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It’s either lunch or a tampon

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By Kaylen Forsyth

What could easily be mistaken as the dismal opening to some generic dystopian fiction is actually a common reality for over 1.2 billion women across the globe. Yes, you read that figure correctly. You can put down your cup of coffee and rub your eyes as much as you want – the figure won’t change. At least a billion women on this planet do not have access to basic sanitation, which means when they menstruate every month, they endure with little to no period products. And it isn’t just an issue exclusive to women; many trans men and non-binary people are also living with the brutal reality of period poverty as well.

Whether you’re somebody who has periods or not – just imagine being in such a wretched position that you have to suffer circa six to seven days of bleeding without the necessary products to ensure not only hygiene and dignity, but also basic health and safety.

More and more people are unable to afford sanitary items like pads and tampons during their period. This puts them in an unimaginable position each month and it’s not like they get a month off where they don’t have to worry about this problem. It’s a constant source of distress and anxiety. Ceaseless.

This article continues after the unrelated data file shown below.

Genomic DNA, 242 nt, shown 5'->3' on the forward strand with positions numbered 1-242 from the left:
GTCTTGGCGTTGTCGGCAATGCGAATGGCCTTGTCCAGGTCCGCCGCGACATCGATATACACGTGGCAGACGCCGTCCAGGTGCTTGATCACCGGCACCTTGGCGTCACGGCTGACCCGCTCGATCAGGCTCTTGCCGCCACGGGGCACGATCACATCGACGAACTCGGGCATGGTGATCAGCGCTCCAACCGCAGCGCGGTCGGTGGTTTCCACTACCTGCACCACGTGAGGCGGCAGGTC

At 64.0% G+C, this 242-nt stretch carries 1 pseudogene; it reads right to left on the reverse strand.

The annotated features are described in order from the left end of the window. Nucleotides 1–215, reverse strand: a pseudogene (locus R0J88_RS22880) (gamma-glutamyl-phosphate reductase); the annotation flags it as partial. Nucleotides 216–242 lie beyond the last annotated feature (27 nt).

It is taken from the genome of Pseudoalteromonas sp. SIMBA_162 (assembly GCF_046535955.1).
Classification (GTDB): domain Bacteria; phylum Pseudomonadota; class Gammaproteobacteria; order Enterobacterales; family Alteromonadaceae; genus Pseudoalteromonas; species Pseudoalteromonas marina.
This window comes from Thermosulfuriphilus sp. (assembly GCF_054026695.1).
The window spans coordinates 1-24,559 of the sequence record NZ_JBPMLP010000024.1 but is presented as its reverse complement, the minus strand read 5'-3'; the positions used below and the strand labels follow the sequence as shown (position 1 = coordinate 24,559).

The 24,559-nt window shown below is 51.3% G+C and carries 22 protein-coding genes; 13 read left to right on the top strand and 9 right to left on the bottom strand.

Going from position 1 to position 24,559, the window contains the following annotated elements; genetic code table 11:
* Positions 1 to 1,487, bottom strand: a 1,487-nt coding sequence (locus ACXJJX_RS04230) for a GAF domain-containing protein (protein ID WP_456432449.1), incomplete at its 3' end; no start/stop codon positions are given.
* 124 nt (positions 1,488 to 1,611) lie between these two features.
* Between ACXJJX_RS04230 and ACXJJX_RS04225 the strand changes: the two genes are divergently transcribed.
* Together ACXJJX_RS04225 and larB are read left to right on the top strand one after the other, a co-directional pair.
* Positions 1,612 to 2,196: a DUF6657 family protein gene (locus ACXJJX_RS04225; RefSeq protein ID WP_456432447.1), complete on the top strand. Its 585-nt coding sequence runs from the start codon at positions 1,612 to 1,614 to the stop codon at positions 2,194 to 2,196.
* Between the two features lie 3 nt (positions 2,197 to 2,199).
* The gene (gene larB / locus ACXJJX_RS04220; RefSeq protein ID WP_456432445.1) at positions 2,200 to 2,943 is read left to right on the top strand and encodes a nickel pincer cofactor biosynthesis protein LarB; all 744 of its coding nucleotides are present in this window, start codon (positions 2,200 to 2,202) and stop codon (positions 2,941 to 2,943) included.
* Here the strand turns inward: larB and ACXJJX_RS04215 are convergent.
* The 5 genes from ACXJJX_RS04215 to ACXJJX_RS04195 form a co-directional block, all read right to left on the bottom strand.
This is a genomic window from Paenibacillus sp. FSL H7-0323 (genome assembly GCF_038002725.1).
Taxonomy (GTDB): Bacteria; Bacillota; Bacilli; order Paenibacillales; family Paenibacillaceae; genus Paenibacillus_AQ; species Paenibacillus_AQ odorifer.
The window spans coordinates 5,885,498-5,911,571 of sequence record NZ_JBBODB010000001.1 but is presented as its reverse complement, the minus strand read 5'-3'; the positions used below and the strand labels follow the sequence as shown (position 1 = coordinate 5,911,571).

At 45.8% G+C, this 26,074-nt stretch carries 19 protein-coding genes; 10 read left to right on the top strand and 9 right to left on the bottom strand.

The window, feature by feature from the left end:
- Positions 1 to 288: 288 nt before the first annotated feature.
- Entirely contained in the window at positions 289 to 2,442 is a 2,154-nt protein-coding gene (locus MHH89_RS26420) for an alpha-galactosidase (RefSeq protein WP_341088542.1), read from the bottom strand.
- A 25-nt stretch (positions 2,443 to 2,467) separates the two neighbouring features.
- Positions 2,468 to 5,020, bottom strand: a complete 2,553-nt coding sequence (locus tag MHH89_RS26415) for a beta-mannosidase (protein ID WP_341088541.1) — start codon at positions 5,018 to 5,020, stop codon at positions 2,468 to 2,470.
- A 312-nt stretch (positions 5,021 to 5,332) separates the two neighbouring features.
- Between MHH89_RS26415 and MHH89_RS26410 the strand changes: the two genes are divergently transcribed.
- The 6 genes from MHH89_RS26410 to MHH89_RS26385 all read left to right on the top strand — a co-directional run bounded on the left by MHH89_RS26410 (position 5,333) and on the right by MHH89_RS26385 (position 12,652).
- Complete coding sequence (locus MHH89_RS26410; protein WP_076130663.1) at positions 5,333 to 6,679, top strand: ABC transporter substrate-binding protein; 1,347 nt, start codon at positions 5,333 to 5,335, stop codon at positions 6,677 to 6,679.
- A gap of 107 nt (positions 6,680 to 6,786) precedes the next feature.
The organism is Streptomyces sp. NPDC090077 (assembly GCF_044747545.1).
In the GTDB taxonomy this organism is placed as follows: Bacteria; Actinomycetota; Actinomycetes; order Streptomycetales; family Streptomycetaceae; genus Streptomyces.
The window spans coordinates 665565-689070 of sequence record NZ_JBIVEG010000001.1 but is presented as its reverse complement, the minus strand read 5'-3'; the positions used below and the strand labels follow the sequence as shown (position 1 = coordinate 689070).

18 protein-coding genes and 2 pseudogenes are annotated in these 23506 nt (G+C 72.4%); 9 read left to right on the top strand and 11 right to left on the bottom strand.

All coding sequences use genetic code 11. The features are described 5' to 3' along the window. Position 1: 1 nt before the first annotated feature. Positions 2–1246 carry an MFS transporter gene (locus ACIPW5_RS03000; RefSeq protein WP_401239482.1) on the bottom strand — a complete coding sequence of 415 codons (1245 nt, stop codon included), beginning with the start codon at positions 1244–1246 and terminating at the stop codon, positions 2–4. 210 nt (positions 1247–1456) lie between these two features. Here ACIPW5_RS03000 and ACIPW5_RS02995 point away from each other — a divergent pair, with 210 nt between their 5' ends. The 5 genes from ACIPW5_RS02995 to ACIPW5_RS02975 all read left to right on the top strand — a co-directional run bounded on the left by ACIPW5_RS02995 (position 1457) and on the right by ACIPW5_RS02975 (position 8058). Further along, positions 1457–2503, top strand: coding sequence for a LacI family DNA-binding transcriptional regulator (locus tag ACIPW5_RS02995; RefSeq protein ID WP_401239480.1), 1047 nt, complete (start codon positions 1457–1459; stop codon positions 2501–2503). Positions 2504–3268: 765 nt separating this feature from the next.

Nobody should have to make the decision between buying some tampons or buying lunch- but so many people are forced with that choice. In Kenya as high as 50% of school-age girls cannot afford period products. What’s even more harrowing is that 1 in 10 Kenyan teenage girls (aged 15 years) have had to engage in sexual acts in order to receive the money to buy sanitary products. A similar situation is happening in India with 12% of over 350 million menstruating people unable to afford products.

However, this isn’t an issue exclusive to developing nations. It’s prevalent in British society as well. And of course, it isn’t just an issue exclusive to women. As many as 1 in 10 young people in the United Kingdom can’t afford either pads or tampons at some point in their lives.

Those of us who can afford such necessary items when the time comes take that for granted. I’ve complained about the cost of period products at times because it’s a degrading outrage, but I’ve rarely stopped to question the wider ramifications and how other people in a less fortunate position than myself might be affected.

A regular packet of tampons costs between £2 to £3. During a monthly period the average person will use around two packets meaning the ridiculous cost of around £6. That’s six pounds just to go through a natural (unstoppable) bodily function with at least some element of cleanliness and dignity. This doesn’t even factor in the cost of painkillers for those who might suffer from severe pains and cramps.